Proudest Creation: Haphazard

Haphazard is a lovely quilt (and I'm sure it's happy in its home in Shanghai right now), but what made me the proudest is my proof of concept, a generated quilt pattern. I wrote the code that generated this quilt pattern using Processing, and then what made me even more excited is that I figured out a way to put it on my blog so other people can use it to generate their own unique quilt patterns. (And if you have no idea what I'm talking about, check out my Patterns!)

Personal Favorite: Flux

I love Flux. I really, really love Flux. The fabric is from Avant Garde which is my favorite collection of 2016, and the pattern shows it off perfectly. I had lots of fun quilting it to death with all my craziness, so while it's not the cuddliest quilt out there ... I absolutely love the way it looks!


It was super fun going through my blog posts of 2017 to find ones to highlight, whether they are posts that made me happy or ones that made me sad. I don't think I'd be nearly as motivated to quilt if I wasn't able to blog about it. But all in all, 2017 was a fabulous year for quilting, learning, sharing, and I hope 2018 is great as well!

Year in Review: 2017

Happy New Year!

2017 was a big year for me. It was my first full year quilting, and it was completely amazing. I learned new techniques, improved my machine quilting game, learned what my limitations are, and the biggest of all ... I joined the longarm quilting club! (That, in turn, is one of my best decisions ever, next to taking up quilting to begin with.)

I made New Year's Resolutions at the beginning of last year, so how did I do?

1) Love it, Use it: I'm not sure whether I succeeded or failed on this one. On one hand, I did use up many fabrics I love. On the other hand ... I started a questionable habit of buying doubles of my favorite lines, one to use and one to look at.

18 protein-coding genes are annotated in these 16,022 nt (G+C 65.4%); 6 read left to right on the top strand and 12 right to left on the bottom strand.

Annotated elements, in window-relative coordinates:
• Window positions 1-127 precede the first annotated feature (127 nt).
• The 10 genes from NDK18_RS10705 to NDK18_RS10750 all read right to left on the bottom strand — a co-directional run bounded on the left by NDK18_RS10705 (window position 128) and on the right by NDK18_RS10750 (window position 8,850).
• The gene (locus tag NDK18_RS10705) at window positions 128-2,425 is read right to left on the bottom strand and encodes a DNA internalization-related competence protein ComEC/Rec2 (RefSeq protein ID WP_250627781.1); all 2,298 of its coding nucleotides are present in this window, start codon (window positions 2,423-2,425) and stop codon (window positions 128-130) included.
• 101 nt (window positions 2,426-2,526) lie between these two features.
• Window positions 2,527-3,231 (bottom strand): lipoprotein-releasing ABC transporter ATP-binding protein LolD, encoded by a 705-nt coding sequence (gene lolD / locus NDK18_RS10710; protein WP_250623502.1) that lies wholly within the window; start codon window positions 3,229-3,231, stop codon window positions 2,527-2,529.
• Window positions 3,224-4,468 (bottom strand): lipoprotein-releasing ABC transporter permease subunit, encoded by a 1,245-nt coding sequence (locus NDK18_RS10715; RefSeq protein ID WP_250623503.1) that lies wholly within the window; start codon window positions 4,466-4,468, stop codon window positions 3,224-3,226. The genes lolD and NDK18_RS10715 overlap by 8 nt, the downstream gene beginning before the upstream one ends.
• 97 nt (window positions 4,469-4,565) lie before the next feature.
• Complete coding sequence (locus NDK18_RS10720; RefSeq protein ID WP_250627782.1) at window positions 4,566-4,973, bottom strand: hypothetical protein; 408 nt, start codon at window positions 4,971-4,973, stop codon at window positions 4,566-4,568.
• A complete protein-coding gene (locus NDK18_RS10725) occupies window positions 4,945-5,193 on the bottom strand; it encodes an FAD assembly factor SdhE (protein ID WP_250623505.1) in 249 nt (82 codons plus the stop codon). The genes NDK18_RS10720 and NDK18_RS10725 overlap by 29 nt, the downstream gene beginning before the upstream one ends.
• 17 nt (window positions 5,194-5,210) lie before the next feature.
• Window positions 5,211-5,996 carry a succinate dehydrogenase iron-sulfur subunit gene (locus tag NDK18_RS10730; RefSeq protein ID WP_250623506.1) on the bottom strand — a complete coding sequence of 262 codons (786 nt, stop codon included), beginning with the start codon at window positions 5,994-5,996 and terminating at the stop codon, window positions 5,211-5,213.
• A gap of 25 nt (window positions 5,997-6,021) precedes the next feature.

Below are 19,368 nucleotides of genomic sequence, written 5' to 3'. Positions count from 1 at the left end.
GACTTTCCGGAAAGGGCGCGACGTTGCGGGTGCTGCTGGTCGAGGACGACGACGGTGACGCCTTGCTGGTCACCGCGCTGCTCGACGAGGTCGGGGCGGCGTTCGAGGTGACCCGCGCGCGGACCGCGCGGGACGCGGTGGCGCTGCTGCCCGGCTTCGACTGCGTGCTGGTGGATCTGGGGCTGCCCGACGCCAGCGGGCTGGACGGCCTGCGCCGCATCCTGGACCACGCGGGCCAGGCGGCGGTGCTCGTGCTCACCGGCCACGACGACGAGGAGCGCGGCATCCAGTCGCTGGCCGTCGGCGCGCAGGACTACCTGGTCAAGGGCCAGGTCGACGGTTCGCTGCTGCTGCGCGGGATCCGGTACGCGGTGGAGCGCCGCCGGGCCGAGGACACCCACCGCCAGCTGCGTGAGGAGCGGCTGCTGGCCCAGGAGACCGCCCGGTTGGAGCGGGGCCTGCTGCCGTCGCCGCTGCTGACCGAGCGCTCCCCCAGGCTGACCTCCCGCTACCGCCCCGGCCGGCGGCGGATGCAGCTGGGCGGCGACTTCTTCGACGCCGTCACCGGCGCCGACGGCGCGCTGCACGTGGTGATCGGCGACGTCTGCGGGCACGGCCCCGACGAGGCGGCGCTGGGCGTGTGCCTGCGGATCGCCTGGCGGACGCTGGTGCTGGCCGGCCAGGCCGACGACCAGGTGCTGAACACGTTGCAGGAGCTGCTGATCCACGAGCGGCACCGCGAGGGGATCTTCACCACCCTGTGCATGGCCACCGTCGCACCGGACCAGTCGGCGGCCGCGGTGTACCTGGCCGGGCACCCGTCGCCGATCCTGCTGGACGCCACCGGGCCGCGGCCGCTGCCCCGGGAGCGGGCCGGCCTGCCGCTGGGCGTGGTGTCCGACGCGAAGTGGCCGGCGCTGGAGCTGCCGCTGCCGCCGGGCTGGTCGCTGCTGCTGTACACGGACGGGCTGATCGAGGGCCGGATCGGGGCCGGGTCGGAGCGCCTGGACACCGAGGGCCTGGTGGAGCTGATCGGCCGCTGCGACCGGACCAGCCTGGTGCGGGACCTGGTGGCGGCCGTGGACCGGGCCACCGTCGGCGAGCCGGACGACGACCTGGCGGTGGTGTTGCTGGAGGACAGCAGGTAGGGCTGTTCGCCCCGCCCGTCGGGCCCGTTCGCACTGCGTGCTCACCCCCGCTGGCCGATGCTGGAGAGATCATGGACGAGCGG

2) Stash Judiciously: I think I did pretty well here. For the most part, I only brought home stuff I really loved. I didn't bring home something I was only feeling meh about, like I had a tendency to do last year. But I did buy a few more jelly rolls than I intended to.

3) Go 3D: Check. I made a few zipper pouches, then made a tote bag and even a canvas crossbody bag. I'm quite enjoying bag making, and it provides a nice little interlude between quilts. The great part about bags, besides their practicality, is that even with sloppy sewing, it tends to look pretty good!

4) Learn EQ7: I did learn some aspects of EQ7. Do I know tons about it? Nope. But I know enough to design simple patterns or audition fabrics, and for now, that's enough.

5) Attend a Guild Meeting: One. I attended one meeting. That counts, right? I joined the Prairie Star Quilt Guild toward the end of the year, and next year I should be able to go to more meetings.

All in all, not too shabby! And now for the fun part ... I get to look at and tally my quilts!

Lap quilts: 16
Bed quilts: 2
Wallhangings: 2
Charity quilts: 8
Abandoned quilts: Just 1!

Here are my favorite projects of last year. Believe me, it was really hard to make up my mind!

#3: Tokyo Subway Map

Tokyo Subway map was the last quilt I quilted on my midarm Chloe, my Sweet Sixteen. I love that it was entirely made out of scraps, and looking at the quilt brings up memories of where I got all the various fabrics. The quilting was improv, random, and I enjoy looking at it even if I don't think there's enough contrast.

#2: Think Pink

Think Pink is easily the most modern quilt I've ever made. With the improv blocks and the asymmetrical borders, I had no idea it would be so challenging to piece. Quilting it took longer than anything else I've ever done, because there was so much ruler work. But it was worth it! Ironically, everybody loves the filler quilting in the gray border the most, even though that was so much easier than the rulerwork. Some things are just more bang for the buck, I guess!

#1: Flux

Flux is my favorite quilt of the year, which is surprising because it's not one where the quilting is the main star of the show. The fabric is. But the fabric is so amazing and the design so striking that I don't even mind that the quilting isn't as visible!

One strange thing happened last year. Before I got a longarm machine, I always had at most 1-2 quilts on standby waiting to be quilted. But after I got a longarm machine, this is what I ended up with at the end of the year:

I'm not sure how that happened! (Maybe it has to do with the fact that I spend 3-4 times as long quilting something as I do piecing it ...)

I won't write up resolutions for this year, though. I have a ton of projects to quilt (obviously), and I have many, many more projects on my todo list. But my only real goal for myself is to enjoy the journey and not burn out. There are nights I'd rather play video games than quilt, so that's exactly what I do!